The Tiny Birth — A tiny house home birth

December 17, 2016 —

7:30 am on Saturday the 17th, I woke up to a call from Baylie.  Contractions were consistent and getting more intense.  I decided to get ready.  It had been terribly cold the days leading up to this, and there was frost all over the ground and my car as I left Tacoma.

I arrived at the Carlson tiny home around 8:30 am as large beautiful snowflakes began to lightly dust the ground.  Their tiny house is secluded deep in the Washington woods.   I walked through the wintery wonderland and into the house to find Baylie quietly laboring with her husband Bjorn.

Things were still near the beginning as I got my stuff ready and began to set up.  I started assisting as we were filling the outside birth tub with hot boiling pots of water.  Due to being in a tiny house, their space was limited, so Baylie had decided to set up a birthing tub in their covered outdoor area.  It was completed with some rugs, lights and a heater; was a serenely peaceful spot that remained untouched the entire birth.

About an hour after I arrived, Baylie’s midwife Katie arrived.  She was a great friend of this family and had traveled from Alaska to attend the birth of this babe.  As the sun started peaking into the tiny house, we all sat and waited quietly together as mama continued to labor and worked her baby out.  Baylie would walk laps up and down the length of the kitchen and entry.  She would stop for a contraction, lean on the countertops, hold onto the handles of the drawers under the stairs.  Bjorn would wander with her, always ready to take her hand as she moaned and moved through each surge.  Katie would stop Baylie every so often to listen to the babies heart and check vitals.  I remained on my perch a majority of the time, sitting up on the stairs leading to the loft.  I softly took photos and captured their energy together as they walked by me.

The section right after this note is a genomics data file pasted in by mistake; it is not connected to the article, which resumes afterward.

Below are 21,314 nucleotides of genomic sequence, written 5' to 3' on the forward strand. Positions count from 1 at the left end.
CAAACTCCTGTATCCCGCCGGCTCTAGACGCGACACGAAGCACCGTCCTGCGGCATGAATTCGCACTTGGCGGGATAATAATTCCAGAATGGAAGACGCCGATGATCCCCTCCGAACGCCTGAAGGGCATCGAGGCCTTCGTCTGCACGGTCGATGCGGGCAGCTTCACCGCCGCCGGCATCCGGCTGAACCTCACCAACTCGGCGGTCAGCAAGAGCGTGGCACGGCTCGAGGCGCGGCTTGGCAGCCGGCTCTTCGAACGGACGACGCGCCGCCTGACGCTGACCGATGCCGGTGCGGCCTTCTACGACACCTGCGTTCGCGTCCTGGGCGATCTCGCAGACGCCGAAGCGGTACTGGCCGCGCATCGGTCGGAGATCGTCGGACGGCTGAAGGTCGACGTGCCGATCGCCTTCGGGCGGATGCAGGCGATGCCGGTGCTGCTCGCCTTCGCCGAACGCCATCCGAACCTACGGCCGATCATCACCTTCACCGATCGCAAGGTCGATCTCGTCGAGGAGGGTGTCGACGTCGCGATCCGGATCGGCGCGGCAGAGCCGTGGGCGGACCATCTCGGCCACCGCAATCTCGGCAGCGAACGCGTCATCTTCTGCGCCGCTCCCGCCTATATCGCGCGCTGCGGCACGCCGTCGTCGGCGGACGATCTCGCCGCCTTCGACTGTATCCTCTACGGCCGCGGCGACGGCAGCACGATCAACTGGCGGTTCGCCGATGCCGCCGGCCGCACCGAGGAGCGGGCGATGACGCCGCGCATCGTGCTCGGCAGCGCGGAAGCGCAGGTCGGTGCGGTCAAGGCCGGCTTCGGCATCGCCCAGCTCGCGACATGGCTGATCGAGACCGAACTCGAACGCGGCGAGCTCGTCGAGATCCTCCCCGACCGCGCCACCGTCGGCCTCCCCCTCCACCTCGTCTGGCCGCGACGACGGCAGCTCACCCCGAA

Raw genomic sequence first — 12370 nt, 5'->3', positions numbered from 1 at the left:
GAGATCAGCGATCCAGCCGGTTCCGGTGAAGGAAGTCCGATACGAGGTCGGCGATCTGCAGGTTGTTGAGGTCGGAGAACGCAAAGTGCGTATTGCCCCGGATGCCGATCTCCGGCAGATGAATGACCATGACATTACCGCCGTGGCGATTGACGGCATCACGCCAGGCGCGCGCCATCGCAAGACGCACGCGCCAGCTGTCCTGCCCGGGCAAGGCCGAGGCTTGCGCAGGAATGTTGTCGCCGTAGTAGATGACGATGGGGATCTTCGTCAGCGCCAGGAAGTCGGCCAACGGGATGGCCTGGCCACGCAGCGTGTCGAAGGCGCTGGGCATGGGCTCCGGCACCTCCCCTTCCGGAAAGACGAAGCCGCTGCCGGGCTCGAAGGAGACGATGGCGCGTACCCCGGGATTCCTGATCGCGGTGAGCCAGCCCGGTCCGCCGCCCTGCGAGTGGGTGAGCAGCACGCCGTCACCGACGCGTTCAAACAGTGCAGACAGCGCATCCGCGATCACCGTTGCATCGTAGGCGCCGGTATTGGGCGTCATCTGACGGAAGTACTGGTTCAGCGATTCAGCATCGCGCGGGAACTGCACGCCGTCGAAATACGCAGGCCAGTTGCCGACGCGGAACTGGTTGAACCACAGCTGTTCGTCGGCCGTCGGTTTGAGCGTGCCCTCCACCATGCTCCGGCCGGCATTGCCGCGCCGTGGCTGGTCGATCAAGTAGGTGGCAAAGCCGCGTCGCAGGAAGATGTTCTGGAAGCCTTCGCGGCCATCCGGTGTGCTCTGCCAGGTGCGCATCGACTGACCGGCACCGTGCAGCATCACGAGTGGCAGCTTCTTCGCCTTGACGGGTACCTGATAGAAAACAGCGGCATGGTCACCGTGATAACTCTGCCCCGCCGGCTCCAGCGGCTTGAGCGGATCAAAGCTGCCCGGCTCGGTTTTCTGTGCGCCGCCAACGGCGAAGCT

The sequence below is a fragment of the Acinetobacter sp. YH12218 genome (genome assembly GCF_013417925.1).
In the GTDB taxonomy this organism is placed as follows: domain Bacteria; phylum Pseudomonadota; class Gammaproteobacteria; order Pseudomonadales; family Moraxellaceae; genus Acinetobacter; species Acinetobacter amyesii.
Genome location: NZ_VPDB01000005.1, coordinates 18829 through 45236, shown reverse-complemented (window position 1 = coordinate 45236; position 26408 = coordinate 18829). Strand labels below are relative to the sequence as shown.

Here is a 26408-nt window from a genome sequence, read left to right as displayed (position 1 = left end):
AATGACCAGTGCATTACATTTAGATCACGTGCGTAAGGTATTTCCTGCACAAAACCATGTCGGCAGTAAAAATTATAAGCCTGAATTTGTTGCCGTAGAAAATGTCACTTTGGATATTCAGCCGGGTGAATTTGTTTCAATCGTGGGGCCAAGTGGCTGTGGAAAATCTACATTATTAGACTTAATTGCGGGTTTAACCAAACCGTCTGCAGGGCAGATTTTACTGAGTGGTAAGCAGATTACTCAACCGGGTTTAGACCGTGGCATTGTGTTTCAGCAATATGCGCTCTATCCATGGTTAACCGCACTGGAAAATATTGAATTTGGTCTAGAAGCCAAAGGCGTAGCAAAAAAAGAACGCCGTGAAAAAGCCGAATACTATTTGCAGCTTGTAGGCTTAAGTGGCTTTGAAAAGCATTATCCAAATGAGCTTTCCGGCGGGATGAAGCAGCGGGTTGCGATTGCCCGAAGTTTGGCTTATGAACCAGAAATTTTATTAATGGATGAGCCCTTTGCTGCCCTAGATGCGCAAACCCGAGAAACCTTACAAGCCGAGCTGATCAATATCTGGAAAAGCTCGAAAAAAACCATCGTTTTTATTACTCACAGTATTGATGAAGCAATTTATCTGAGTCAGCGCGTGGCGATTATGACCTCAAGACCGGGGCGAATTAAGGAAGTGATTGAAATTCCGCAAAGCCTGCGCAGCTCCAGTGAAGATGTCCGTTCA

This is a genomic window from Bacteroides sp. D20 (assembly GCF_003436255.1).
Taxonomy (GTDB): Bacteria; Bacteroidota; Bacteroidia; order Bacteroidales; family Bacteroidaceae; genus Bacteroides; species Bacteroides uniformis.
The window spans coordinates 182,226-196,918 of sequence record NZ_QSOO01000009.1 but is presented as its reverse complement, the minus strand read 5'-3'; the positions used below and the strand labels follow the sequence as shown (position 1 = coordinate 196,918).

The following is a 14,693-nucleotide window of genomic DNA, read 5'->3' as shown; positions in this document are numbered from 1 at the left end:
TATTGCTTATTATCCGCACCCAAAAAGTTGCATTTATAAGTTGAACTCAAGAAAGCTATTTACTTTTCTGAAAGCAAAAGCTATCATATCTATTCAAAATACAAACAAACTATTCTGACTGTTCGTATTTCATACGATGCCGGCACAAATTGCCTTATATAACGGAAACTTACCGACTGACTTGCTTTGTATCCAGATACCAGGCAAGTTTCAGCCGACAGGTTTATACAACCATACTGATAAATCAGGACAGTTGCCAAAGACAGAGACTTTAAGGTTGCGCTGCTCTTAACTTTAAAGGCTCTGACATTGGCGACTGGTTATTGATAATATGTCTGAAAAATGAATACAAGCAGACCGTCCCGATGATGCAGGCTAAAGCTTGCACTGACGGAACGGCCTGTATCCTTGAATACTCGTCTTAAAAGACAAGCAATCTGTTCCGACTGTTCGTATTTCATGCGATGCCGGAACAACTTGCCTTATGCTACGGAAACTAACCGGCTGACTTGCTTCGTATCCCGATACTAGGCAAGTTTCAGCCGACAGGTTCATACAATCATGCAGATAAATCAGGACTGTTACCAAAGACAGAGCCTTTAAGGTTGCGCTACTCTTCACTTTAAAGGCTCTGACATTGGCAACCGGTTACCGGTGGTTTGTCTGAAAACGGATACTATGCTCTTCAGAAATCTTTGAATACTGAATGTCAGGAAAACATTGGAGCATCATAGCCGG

Around 10:45 am, walking and contracting, Baylie began to second guess her abilities to continue.  Due to dehydration and exhaustion, she questioned if she should continue at home or transfer to a hospital.  It was suggested that she try the shower for a bit, see if she could relax and possibly even rest.   After laboring in the shower a while, Baylie meandered over to the “den” portion of their home to be checked and possibly start an IV fluid.  It wasn’t long before Baylie was down on hands and knees in the tiny space, in the tiny house, next to the book shelf.  It took only a moment to realize Baylie had transitioned and was beginning to push.  Bjorn knelt down near Baylie’s face and whispered “I love you” over and over as she pushed.  She was a strong force, moving and listening to her body as she knew exactly how to bring her baby out.  And then, the head was out.  I heard some sweet little sounds from this almost earth side human.  And then another contraction, and she was here.

At 12:17 pm Ivy was born into her mother’s arms, right next to the bookshelf.  She was plump and squishy and perfect.  Baylie was moved up to a bed/couch in her den [kudos to my hot, hot husband for building it!]  to rest and nurse her new daughter.  Mom, dad and baby girl, spent the rest of the afternoon cuddling, nursing, smooching and cooing together.  After two other birthing attempts, this mama finally had her home birth.

Charles V Carlson IV or “Ivy”   — Welcome sweet one.



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